Accession number: 1998.T433
Object type: Skeleton
Date: early 18th century - mid 19th century
Measurements: 6.8 cm L x 2.5 cm W x 0.7 cm Thick
Narrative: Found by donor on the Fort Sackville site.
Description: Metal skeleton key with a central shaft, a wide notched tooth extending to the side at one end of the shaft and an oval loop on the other end as a handle.
History of Use: Skeleton keys have been used for as long as warded locks have existed. A warded lock contains a set of obstructions, or wards, and only allows the correctly shaped key to unlock it. The term skeleton comes from the fact that the keys have had their warded section (notches) removed so they are just the 'bare bones' of the key, allowing them to unlock any warded locks. This came in handy for those who wanted to be able to access all the locked areas in their large estate, but it also became useful for criminals as well.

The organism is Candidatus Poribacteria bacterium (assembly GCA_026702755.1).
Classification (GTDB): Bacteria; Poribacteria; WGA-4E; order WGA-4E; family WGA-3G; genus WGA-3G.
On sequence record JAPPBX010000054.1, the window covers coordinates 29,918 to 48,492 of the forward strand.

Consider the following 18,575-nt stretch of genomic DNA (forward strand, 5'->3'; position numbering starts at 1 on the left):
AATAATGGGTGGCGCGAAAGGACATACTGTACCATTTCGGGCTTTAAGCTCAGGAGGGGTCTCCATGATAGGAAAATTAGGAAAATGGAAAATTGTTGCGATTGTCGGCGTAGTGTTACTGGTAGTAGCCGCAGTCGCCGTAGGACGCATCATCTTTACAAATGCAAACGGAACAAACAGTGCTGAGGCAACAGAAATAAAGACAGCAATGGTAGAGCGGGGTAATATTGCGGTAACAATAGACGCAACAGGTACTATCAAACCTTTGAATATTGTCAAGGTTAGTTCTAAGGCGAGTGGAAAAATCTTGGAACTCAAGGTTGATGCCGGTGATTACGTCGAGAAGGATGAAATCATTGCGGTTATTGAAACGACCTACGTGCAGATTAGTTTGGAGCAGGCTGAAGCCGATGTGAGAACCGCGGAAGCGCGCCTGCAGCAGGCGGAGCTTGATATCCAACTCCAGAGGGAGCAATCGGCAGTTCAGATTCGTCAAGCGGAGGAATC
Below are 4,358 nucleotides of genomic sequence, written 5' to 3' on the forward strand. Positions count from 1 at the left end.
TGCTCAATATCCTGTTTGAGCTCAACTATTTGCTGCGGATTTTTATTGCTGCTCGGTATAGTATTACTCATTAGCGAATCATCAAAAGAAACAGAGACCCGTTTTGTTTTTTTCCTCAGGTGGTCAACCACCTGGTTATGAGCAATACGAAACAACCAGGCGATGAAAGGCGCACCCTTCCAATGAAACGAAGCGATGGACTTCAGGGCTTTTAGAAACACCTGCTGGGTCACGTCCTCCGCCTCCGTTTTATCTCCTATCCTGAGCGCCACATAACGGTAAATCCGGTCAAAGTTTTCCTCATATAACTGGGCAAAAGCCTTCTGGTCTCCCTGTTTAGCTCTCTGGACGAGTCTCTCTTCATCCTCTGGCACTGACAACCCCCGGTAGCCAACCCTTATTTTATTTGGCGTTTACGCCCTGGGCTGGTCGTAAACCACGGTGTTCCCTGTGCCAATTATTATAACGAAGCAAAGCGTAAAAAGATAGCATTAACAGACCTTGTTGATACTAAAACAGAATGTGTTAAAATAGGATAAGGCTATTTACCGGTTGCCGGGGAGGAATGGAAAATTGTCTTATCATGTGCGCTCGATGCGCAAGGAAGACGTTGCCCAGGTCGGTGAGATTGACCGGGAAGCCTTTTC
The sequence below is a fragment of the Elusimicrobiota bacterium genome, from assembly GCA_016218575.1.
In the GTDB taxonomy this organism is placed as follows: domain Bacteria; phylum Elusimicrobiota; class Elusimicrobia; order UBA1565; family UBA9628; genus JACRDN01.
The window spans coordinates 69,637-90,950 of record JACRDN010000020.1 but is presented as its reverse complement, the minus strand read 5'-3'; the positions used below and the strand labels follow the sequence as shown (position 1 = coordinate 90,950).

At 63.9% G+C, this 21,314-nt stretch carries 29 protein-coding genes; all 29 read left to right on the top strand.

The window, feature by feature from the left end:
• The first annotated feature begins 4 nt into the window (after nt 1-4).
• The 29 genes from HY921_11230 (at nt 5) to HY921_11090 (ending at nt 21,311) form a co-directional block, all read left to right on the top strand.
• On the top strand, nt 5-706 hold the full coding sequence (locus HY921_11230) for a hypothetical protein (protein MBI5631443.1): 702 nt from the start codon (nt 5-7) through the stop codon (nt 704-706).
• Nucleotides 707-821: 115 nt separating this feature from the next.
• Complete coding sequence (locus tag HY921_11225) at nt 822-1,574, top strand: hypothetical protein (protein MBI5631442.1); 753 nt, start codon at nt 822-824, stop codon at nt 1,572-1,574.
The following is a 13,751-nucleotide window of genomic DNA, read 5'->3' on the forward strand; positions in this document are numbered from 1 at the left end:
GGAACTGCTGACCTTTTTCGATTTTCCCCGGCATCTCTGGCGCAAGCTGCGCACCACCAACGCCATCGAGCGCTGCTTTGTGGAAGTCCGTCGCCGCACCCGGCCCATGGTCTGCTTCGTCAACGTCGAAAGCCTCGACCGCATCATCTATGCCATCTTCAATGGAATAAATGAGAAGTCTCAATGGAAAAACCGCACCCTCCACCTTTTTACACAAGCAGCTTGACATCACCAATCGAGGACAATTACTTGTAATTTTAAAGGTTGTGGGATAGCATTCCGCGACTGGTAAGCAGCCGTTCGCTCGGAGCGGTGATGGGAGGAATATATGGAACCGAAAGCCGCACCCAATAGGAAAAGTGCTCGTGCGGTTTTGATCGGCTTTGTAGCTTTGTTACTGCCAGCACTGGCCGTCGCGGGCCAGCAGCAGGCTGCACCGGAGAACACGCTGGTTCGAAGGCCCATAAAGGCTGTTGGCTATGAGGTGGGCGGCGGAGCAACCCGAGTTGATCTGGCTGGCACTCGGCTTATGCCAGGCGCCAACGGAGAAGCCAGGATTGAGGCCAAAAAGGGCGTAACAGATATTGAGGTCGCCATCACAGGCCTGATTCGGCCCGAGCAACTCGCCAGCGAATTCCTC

Up until the 18th century, these warded locks and their keys became more and more intricate to make them more secure. But as locks progressed, so did the craft of lock-picking. In the mid-19th century, pin tumbler locks were perfected and went into production, making skeleton keys obsolete.